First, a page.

Wednesday the commemoration events will begin at 9:30 a.m. with a 150-child youth march led by Ms. Kennedy and Representative Lewis, marching from Old School 27 into Kennedy-King Park. Speakers will address the crowd following the march around 10:30 a.m.

At 5 p.m. the official commemoration event will take place at Kennedy-King Park, including speakers, musical numbers, multicultural presentations, and poetry readings. A community dinner and reception will follow.

For more information on the events, which will go on rain or shine, visit the Kennedy-King Memorial Intiative’s website.

On April 4, 1968 news of King’s death hadn’t fully reached the city of Indianapolis. That evening, Senator Robert F. Kennedy was scheduled to make a political speech on his presidential candidacy at what is know Kennedy-King Park. As the news reached Senator Kennedy, he knew he would likely be the voice who would break the tragedy to the waiting crowd.

“It was impactful to say the least,” remembers Abie Robinson, who was 24 years old on that night in April 1968. Robinson had just finished a term with the Navy and was interested in the political changes happening in Indianapolis.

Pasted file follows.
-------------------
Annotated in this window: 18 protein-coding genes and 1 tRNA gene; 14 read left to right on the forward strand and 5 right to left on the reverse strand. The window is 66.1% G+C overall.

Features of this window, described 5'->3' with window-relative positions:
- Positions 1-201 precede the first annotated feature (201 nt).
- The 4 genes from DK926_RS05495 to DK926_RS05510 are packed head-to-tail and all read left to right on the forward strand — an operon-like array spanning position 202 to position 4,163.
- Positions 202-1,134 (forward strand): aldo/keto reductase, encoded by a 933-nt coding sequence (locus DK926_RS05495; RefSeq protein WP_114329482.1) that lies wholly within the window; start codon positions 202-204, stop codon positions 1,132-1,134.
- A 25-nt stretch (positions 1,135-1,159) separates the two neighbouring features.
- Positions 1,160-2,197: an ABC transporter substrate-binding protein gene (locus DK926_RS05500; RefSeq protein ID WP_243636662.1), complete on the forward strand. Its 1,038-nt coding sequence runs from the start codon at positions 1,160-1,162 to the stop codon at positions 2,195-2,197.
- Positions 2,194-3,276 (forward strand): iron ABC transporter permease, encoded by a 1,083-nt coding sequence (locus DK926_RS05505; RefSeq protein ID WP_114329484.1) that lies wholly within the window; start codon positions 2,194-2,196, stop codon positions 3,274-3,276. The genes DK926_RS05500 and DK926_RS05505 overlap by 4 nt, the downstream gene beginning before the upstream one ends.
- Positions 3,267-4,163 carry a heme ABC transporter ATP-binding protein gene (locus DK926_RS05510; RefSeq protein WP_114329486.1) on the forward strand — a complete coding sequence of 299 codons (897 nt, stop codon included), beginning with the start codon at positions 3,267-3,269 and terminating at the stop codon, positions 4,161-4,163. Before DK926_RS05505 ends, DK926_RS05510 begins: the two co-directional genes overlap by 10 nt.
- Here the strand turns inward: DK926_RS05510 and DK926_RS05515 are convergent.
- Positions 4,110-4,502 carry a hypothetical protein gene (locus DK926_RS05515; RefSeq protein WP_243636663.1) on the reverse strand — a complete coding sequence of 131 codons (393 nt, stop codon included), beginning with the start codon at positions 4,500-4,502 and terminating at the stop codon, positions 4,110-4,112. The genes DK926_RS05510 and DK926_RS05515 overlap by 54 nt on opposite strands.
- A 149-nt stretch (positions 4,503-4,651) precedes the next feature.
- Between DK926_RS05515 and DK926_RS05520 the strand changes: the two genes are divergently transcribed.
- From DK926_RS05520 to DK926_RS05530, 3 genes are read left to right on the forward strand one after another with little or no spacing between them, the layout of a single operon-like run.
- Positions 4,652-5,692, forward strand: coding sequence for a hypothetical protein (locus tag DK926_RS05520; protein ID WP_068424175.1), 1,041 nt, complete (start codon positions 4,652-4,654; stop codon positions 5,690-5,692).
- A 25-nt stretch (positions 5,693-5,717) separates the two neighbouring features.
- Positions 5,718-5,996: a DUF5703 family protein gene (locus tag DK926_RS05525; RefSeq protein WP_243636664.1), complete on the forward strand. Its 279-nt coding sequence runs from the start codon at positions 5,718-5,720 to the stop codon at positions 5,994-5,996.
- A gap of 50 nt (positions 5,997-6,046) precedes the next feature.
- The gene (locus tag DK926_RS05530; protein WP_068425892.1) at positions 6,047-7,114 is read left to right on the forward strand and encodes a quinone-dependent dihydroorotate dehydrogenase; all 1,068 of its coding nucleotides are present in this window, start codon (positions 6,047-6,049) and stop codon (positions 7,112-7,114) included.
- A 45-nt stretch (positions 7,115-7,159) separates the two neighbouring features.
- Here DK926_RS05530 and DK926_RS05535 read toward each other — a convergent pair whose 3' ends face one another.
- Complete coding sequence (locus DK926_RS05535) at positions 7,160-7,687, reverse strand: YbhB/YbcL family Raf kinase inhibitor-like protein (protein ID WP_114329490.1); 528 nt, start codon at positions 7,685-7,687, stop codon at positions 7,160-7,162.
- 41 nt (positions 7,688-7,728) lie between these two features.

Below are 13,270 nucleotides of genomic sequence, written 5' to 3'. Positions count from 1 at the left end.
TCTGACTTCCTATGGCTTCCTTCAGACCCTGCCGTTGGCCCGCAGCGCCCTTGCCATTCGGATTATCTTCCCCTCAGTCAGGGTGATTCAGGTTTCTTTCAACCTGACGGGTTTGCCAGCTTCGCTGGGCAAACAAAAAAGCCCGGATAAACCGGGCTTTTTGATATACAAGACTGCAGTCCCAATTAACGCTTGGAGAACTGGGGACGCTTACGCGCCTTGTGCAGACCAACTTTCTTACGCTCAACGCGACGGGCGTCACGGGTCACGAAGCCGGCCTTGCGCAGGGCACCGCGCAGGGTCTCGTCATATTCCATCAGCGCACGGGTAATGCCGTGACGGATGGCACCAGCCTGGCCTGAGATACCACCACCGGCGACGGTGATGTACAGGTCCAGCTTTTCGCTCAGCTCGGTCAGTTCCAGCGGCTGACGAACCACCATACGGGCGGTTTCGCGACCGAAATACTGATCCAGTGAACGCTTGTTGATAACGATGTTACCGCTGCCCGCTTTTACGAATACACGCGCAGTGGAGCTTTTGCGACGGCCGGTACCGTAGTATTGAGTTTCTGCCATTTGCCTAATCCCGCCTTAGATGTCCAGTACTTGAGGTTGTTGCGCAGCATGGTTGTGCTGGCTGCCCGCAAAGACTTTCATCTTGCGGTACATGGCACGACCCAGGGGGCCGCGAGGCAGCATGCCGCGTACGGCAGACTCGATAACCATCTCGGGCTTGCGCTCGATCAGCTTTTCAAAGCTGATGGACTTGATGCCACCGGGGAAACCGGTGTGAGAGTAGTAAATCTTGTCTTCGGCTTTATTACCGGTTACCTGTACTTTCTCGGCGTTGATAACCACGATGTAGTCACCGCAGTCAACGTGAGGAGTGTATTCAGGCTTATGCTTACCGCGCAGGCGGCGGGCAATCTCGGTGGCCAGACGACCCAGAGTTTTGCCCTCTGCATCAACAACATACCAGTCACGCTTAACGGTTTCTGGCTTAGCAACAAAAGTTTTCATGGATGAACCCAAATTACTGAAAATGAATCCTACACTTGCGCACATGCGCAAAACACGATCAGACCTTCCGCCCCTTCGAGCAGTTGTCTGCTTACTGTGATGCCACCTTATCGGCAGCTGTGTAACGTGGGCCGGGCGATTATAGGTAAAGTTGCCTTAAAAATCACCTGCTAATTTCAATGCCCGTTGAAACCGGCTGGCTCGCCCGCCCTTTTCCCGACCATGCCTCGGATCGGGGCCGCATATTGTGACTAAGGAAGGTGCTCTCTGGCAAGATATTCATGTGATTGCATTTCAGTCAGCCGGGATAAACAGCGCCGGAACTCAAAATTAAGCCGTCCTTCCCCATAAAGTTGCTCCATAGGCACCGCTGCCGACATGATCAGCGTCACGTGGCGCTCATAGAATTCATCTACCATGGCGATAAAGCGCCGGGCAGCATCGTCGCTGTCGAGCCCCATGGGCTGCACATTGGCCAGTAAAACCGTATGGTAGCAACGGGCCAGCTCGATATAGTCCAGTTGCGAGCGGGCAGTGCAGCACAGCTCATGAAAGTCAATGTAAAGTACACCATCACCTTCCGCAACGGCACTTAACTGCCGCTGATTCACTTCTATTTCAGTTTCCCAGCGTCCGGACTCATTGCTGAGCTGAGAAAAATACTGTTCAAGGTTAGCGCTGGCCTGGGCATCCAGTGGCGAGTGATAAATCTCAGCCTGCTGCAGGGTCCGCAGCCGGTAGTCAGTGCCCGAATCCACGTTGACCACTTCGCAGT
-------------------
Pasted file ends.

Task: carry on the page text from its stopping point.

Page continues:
“That’s how I learned of (King’s) murder, through (Kennedy,)” said Robinson. “The leader of the movement that was making things better, a positive force behind what was happening had been killed.”

Kennedy took the microphone, and with the WISH-TV camera rolling, he began his speech.

“For those of who you are black, and are tempted to be filled with hatred and mistrust of the injustice of such an act, against all white people, I would only say that I can also feel in my own heart the same kind of feeling,” said Kennedy. “I had a member of my family killed. But he was killed by a white man.”

Robinson says this may have been one of the first very public occasions where Bobby Kennedy spoke of the assassination of his brother, the late President John F. Kennedy.

“That night in that moment I went from a feeling of rage and anger and want for revenge in some manner, to realizing and during the course of the speech, the things that he said, the words that are on that wall” said Robinson, referencing the new plaque in Kennedy-King Park, “that that would be contradictory. If you believed in Martin Luther King and what he stood for, his message, how could you act in any other way but in a way that shows you believe it takes love to conquer hate?”